Wednesday, December 12, 2012
You see, my life has been touched by women who have lost (or are losing) their children this year. Think about the degree of that loss. Most of us don't want to. Most of us can't. You see, the people who read this blog are all parents and we don't want to think about losing the most precious people in our lives, the very people who have redefined who we are and who gave us the title of mother or father. Yet, I look around me and I see many mothers grieving this season. Many of you might remember the blog I wrote featuring the Harper family and honoring Alicia Harper, well, I am sorry to say that the Harper family was hit by the devastating loss of their youngest member, Brayden, whose miracle life has inspired and continues to inspire so many. Likewise, you may also remember the blog I shared about another inspring mom, Melissa Bissing, who successfully turned the grief she feels after losing her son in May of 2011 into a movement, Orange for Owen that has transformed not only her community but the lives of people all over the world. Another brave mother with ties to my own hometown community is currently facing the possible loss of her beloved daughter, Kyra, to cancer this season. Even our own contributers here at the connected mom website have been bravely honest about their own pregnancy losses and as I grieve with yet another woman that I have come to care about who is currently suffering her own second trimester loss, I can't help but think about all these mothers' grief even in the midst of my joy during the Christmas season.
It is easy at this point, when you hear or read about so much loss to resolve to pray or to think of all these mothers and then use their grief as inspiration to cling that much closer and to be more appreciative of our own children, but I think that is only the first step. The most effective way we can help them in their grieving is to participate in making their loss meaningful by liking the facebook pages I have linked to above and maybe even donating or giving when we can to those who are making thier loss meaningful like those at Heaven's Angels who accept donations of yarn, other materials, and knitted goods to help grieving mothers who lose their babies in later pregnancy or The Global Hydranencephaly Foundation who works to educate and create support and full lives for families faced with the same devastating diagnosis that just cost the Harper family their son. We are all mothers together and we are all a community, whether we have ever met in person or not, and we must also grieve and act as a community as well. It may not make any mother's grief less painful, but it can make the world a little brighter for everyone if we remember to keep the candles burning for the children whose light no longer burns in this world.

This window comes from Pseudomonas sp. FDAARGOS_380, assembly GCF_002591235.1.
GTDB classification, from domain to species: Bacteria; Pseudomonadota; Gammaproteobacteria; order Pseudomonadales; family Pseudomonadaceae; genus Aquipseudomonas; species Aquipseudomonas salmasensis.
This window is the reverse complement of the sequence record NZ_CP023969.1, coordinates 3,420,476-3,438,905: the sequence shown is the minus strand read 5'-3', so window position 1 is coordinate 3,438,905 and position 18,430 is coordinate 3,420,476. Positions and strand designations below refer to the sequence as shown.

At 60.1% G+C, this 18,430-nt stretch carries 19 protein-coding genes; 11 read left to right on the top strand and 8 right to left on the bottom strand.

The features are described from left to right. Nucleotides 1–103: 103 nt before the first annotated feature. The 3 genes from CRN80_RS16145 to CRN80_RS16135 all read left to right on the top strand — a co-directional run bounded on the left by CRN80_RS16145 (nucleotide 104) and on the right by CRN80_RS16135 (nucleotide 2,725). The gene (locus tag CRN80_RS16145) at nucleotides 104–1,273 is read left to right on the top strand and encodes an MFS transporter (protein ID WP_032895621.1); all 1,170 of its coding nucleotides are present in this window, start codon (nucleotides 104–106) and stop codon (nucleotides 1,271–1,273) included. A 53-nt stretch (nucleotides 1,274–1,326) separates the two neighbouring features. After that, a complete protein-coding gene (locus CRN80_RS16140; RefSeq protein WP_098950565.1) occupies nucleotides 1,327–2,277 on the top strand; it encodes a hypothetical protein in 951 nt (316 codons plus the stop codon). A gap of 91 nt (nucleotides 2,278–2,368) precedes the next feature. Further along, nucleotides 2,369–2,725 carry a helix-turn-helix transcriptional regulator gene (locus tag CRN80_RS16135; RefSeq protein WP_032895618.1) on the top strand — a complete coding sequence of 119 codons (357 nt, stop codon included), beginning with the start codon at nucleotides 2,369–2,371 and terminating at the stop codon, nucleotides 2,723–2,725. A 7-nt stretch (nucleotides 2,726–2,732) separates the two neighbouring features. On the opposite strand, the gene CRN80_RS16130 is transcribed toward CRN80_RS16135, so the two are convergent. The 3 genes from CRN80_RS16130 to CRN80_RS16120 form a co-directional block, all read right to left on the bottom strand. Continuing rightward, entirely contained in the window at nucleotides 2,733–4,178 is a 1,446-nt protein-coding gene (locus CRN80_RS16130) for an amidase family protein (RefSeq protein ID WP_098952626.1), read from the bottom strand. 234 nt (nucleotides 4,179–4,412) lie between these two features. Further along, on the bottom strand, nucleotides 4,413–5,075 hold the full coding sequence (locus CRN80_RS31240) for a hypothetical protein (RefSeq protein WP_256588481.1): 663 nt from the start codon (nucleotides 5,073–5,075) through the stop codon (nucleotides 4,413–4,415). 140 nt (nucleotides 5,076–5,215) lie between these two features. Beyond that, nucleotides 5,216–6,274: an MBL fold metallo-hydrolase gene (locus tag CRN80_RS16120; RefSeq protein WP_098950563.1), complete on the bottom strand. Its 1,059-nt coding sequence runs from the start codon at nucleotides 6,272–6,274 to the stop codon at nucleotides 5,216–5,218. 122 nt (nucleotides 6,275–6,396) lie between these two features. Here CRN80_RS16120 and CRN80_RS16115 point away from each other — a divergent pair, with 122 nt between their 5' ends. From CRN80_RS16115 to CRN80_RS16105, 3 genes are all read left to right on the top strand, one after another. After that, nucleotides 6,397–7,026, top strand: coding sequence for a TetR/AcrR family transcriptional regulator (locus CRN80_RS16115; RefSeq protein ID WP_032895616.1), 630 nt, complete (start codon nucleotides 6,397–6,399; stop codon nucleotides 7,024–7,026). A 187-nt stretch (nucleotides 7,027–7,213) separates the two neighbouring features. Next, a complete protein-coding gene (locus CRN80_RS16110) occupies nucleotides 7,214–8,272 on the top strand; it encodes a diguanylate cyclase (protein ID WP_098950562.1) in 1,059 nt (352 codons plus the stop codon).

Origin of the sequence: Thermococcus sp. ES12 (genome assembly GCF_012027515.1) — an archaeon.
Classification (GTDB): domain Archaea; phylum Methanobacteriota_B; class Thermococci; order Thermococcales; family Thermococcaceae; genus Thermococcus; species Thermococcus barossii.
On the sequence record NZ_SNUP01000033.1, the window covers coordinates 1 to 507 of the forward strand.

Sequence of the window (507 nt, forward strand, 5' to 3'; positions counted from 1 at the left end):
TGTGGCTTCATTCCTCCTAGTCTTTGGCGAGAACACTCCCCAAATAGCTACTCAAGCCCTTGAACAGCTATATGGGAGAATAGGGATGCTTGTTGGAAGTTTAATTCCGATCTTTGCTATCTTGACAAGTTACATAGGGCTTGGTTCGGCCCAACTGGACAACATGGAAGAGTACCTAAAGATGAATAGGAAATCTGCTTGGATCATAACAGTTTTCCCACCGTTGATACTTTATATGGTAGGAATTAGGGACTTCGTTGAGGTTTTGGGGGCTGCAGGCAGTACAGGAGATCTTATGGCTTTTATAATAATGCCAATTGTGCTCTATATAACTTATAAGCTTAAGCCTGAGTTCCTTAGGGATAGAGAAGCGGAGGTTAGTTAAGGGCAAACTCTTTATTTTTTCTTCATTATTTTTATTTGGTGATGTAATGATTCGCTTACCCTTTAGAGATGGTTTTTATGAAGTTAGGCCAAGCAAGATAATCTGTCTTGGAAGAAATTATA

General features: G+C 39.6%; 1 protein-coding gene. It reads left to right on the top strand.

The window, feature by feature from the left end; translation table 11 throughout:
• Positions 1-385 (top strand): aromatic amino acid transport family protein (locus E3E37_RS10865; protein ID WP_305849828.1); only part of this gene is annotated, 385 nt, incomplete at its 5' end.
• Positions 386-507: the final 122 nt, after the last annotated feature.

Thank you for reading,